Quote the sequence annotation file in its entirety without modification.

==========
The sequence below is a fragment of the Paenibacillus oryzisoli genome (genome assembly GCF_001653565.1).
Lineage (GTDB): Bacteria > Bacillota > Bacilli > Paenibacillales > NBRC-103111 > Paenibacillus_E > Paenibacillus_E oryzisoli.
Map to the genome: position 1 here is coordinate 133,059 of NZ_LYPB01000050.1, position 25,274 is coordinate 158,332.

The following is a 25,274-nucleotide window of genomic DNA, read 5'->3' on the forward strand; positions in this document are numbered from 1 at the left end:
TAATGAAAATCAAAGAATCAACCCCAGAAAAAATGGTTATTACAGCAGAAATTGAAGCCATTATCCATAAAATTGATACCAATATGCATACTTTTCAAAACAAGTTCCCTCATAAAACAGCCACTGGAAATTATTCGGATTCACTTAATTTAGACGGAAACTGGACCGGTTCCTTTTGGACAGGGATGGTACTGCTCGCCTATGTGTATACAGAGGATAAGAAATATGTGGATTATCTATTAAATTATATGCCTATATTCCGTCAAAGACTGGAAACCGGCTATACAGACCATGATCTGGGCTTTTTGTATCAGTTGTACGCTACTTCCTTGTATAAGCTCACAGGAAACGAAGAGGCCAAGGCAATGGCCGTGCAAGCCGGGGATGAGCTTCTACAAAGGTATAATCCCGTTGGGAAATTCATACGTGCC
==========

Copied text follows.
The sequence below is a fragment of the Paenibacillus oryzisoli genome (genome assembly GCF_001653565.1).
Lineage (GTDB): Bacteria > Bacillota > Bacilli > Paenibacillales > NBRC-103111 > Paenibacillus_E > Paenibacillus_E oryzisoli.
Map to the genome: position 1 here is coordinate 133,059 of NZ_LYPB01000050.1, position 25,274 is coordinate 158,332.

The following is a 25,274-nucleotide window of genomic DNA, read 5'->3' on the forward strand; positions in this document are numbered from 1 at the left end:
TAATGAAAATCAAAGAATCAACCCCAGAAAAAATGGTTATTACAGCAGAAATTGAAGCCATTATCCATAAAATTGATACCAATATGCATACTTTTCAAAACAAGTTCCCTCATAAAACAGCCACTGGAAATTATTCGGATTCACTTAATTTAGACGGAAACTGGACCGGTTCCTTTTGGACAGGGATGGTACTGCTCGCCTATGTGTATACAGAGGATAAGAAATATGTGGATTATCTATTAAATTATATGCCTATATTCCGTCAAAGACTGGAAACCGGCTATACAGACCATGATCTGGGCTTTTTGTATCAGTTGTACGCTACTTCCTTGTATAAGCTCACAGGAAACGAAGAGGCCAAGGCAATGGCCGTGCAAGCCGGGGATGAGCTTCTACAAAGGTATAATCCCGTTGGGAAATTCATACGTGCC